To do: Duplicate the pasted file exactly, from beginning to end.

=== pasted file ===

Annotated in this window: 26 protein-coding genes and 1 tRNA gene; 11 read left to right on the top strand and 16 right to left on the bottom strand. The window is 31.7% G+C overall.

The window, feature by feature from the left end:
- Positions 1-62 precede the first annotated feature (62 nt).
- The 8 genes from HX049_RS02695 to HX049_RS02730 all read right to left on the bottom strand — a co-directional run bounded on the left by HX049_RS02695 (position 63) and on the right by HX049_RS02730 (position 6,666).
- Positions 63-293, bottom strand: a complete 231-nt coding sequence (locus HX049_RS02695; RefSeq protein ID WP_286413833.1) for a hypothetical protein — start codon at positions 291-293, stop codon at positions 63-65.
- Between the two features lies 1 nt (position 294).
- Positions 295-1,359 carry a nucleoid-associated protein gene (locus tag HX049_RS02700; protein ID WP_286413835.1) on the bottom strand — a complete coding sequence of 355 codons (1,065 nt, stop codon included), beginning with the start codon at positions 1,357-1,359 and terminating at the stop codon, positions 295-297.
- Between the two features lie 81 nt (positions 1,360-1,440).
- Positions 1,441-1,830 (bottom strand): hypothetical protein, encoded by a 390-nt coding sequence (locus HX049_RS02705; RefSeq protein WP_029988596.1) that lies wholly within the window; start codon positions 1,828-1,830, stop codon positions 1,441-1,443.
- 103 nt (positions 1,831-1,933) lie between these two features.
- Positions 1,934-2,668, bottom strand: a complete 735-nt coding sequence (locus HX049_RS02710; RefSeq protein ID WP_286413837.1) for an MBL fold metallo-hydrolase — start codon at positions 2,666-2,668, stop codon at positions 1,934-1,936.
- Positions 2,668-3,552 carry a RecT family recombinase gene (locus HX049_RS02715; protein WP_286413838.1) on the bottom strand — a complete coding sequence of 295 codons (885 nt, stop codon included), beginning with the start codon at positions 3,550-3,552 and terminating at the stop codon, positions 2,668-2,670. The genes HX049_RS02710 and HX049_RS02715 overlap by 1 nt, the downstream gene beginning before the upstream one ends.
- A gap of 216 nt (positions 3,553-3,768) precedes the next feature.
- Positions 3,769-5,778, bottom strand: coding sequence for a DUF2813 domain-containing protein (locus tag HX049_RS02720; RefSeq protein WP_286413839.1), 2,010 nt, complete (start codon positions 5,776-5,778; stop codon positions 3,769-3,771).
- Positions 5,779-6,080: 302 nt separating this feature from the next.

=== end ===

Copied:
Annotated in this window: 26 protein-coding genes and 1 tRNA gene; 11 read left to right on the top strand and 16 right to left on the bottom strand. The window is 31.7% G+C overall.

The window, feature by feature from the left end:
- Positions 1-62 precede the first annotated feature (62 nt).
- The 8 genes from HX049_RS02695 to HX049_RS02730 all read right to left on the bottom strand — a co-directional run bounded on the left by HX049_RS02695 (position 63) and on the right by HX049_RS02730 (position 6,666).
- Positions 63-293, bottom strand: a complete 231-nt coding sequence (locus HX049_RS02695; RefSeq protein ID WP_286413833.1) for a hypothetical protein — start codon at positions 291-293, stop codon at positions 63-65.
- Between the two features lies 1 nt (position 294).
- Positions 295-1,359 carry a nucleoid-associated protein gene (locus tag HX049_RS02700; protein ID WP_286413835.1) on the bottom strand — a complete coding sequence of 355 codons (1,065 nt, stop codon included), beginning with the start codon at positions 1,357-1,359 and terminating at the stop codon, positions 295-297.
- Between the two features lie 81 nt (positions 1,360-1,440).
- Positions 1,441-1,830 (bottom strand): hypothetical protein, encoded by a 390-nt coding sequence (locus HX049_RS02705; RefSeq protein WP_029988596.1) that lies wholly within the window; start codon positions 1,828-1,830, stop codon positions 1,441-1,443.
- 103 nt (positions 1,831-1,933) lie between these two features.
- Positions 1,934-2,668, bottom strand: a complete 735-nt coding sequence (locus HX049_RS02710; RefSeq protein ID WP_286413837.1) for an MBL fold metallo-hydrolase — start codon at positions 2,666-2,668, stop codon at positions 1,934-1,936.
- Positions 2,668-3,552 carry a RecT family recombinase gene (locus HX049_RS02715; protein WP_286413838.1) on the bottom strand — a complete coding sequence of 295 codons (885 nt, stop codon included), beginning with the start codon at positions 3,550-3,552 and terminating at the stop codon, positions 2,668-2,670. The genes HX049_RS02710 and HX049_RS02715 overlap by 1 nt, the downstream gene beginning before the upstream one ends.
- A gap of 216 nt (positions 3,553-3,768) precedes the next feature.
- Positions 3,769-5,778, bottom strand: coding sequence for a DUF2813 domain-containing protein (locus tag HX049_RS02720; RefSeq protein WP_286413839.1), 2,010 nt, complete (start codon positions 5,776-5,778; stop codon positions 3,769-3,771).
- Positions 5,779-6,080: 302 nt separating this feature from the next.